The openings and closings are dizzying, but rest easy: Somewhere, all the time, horses run for your pleasure.
Timonium closes tomorrow. Colonial Downs opens tomorrow.
Saratoga closes tomorrow. Belmont Park opens Friday.
Monmouth Park closes today. The Meadowlands opens tomorrow.
Ellis Park closes tomorrow. Turfway Park opens Wednesday.
Del Mar closes Wednesday. Well, you get the idea.
Tomorrow, most thoroughbred tracks will celebrate America's Day at the Races -- even as their patrons celebrate Labor Day by admiring the horses, gambling. drinking beer and casting losing tickets into the late summer breeze.
At Timonium, Bobby Lillis has coordinated the day's events, which include a raffle of sports and racing collectibles, jockeys signing autographs and posing for pictures with fans, a T-shirt toss and exhibits showcasing horse dentists, veterinarians, equine art and memorabilia of Northern Dancer and Native Dancer.
As Timonium concludes its annual 10-day fair meet, Colonial Downs throws its doors open tomorrow as thoroughbred racing returns to southern Virginia for the third year.
Colonial Downs has survived in spite of itself. Mismanagement, disputes with horsemen and the racing commission and large financial losses have failed to shutter the attractive, colonial-style track off Interstate 64 between Richmond and Williamsburg.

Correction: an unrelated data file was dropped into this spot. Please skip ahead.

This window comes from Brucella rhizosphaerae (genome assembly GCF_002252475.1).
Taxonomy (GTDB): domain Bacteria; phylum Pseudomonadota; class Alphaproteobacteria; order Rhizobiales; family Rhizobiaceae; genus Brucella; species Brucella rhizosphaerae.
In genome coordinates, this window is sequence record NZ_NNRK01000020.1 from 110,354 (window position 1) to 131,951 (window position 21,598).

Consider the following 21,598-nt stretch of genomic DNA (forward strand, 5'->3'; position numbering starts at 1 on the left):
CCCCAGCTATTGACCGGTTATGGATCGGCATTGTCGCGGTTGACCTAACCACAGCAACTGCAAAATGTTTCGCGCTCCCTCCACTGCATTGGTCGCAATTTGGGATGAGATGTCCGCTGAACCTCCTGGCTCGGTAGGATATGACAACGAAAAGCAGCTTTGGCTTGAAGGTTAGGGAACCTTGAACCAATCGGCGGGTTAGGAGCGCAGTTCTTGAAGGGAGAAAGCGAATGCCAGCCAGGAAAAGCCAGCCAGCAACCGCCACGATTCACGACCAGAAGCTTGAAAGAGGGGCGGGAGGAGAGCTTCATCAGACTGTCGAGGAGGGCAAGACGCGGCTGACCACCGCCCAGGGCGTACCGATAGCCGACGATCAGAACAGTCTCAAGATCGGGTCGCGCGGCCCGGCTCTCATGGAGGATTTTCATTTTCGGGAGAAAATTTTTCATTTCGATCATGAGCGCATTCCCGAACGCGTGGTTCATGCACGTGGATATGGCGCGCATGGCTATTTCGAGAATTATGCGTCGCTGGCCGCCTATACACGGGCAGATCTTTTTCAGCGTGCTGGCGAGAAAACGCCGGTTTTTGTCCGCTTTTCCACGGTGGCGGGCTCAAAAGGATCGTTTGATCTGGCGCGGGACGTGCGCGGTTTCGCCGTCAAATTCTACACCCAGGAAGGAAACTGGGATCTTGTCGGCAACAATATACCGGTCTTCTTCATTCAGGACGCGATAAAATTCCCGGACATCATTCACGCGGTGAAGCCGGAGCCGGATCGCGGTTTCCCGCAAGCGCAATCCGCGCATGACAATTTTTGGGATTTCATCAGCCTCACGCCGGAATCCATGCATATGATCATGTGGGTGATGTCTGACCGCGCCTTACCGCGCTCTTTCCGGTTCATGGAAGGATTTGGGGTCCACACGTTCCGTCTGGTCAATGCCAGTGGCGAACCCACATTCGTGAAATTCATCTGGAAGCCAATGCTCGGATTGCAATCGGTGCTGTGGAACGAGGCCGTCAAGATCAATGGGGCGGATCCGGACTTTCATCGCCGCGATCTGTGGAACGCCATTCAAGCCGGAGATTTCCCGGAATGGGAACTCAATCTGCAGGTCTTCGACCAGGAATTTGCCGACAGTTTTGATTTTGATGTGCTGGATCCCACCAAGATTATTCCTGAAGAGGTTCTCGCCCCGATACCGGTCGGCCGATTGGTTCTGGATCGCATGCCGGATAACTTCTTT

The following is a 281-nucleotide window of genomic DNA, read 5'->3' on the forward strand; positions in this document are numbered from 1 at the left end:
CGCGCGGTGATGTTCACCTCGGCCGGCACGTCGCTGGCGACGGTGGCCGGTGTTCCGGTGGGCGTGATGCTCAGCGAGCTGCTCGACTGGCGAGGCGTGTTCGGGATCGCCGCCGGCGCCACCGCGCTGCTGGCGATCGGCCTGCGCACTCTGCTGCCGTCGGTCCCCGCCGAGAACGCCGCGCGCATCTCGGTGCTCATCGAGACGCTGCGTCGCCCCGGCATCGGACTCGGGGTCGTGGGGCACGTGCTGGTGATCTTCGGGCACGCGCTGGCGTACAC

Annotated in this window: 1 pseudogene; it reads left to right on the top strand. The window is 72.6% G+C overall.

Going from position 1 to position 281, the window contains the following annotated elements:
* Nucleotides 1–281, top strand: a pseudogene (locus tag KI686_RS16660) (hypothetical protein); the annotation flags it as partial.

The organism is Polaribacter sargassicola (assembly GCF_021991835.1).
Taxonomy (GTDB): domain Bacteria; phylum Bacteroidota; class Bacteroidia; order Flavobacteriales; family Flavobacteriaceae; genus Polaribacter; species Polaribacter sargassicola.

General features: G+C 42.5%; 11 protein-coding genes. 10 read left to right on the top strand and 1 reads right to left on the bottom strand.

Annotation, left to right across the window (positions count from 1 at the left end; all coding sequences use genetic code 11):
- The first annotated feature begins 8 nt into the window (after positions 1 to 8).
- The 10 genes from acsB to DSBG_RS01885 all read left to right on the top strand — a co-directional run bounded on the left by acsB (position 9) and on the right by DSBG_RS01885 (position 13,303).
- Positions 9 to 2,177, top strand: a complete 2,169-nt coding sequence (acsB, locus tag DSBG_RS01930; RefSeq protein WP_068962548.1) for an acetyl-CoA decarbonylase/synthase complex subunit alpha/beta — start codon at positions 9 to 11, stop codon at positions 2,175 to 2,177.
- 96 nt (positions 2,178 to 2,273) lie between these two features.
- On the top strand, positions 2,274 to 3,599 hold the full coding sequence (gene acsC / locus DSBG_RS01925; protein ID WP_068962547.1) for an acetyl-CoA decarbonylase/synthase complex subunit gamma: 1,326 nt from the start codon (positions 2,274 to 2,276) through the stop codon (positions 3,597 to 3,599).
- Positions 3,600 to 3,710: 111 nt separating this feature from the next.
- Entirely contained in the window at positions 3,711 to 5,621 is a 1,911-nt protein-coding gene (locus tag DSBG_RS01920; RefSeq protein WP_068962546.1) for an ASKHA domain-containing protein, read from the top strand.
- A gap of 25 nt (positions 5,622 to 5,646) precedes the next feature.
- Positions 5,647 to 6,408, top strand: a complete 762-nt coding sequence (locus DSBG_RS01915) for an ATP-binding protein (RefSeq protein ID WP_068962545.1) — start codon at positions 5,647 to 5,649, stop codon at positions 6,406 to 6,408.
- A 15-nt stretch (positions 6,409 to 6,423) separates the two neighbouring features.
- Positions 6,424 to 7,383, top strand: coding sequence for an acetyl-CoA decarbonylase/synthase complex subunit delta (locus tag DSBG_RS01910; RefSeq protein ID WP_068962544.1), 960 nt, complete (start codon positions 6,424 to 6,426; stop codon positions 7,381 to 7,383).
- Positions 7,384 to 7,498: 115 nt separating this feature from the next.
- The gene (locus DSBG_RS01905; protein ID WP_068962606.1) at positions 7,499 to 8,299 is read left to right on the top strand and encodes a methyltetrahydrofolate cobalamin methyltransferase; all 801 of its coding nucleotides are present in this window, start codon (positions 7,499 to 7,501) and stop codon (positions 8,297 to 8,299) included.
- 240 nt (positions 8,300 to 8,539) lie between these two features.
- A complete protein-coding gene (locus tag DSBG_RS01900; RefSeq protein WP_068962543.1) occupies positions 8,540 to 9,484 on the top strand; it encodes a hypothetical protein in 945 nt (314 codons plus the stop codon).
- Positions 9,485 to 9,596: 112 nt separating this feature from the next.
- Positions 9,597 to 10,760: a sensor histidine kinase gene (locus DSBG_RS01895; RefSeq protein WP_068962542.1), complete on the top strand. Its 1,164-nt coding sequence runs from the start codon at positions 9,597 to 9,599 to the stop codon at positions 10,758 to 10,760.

Despite persistent problems, John Mooney expects a successful meet. He is the Maryland Jockey Club executive who assumed management of the track this summer. Along with racing secretary Lenny Hale and track superintendent John Passero, Mooney has restored credibility to the operation.
For the first time, every stall on the backside -- 1,050 of them -- will be allocated for horses on the grounds or ship-ins. Horses are coming from Florida, Kentucky, Michigan, Minnesota, New York, New Jersey, Delaware and, of course, Maryland.
The attraction is the turf course, which Passero described as "fabulous, absolutely awesome."
Said Mooney: "The turf course has earned a reputation as one of the finest in the country, if not the finest. We plan on running 70 percent of the races on the turf."
Tomorrow, eight of the 10 races are on turf. As many as 24 horses were entered for a single race that can accommodate only 12 starters. In fact, nearly every race should feature a full field, including the $30,000 Virginia Stallion Stakes on dirt for Virginia-sired horses.
After slashing its stakes schedule to save money, Colonial Downs will offer only four open stakes -- all the same weekend: the $50,000 Zeke Ferguson Memorial steeplechase stakes on Oct. 1, the $75,000 Chenery Stakes and $200,000 Virginia Derby on Oct. 2, and the $75,000 Tippett Stakes on Oct. 3.
Mooney said he expects 7,500 customers tomorrow for opening day. Post time is 3 p.m. throughout the 25-day meet, with one exception: 1 p.m. Virginia Derby day. After tomorrow, Colonial Downs will race Friday through Tuesday until closing day Oct. 11.
Laurel Park reopens Oct. 13, with Maryland Million Day planned Oct. 16. During the five-week Colonial Downs meet, Pimlico, Laurel Park and the off-track betting parlors will be open every day except Tuesday.
Bally's on upswing
Bally's at Ocean Downs concluded its summer meet last night with a 10 percent increase in attendance and 4 percent increase in handle, said track president Dennis Dowd.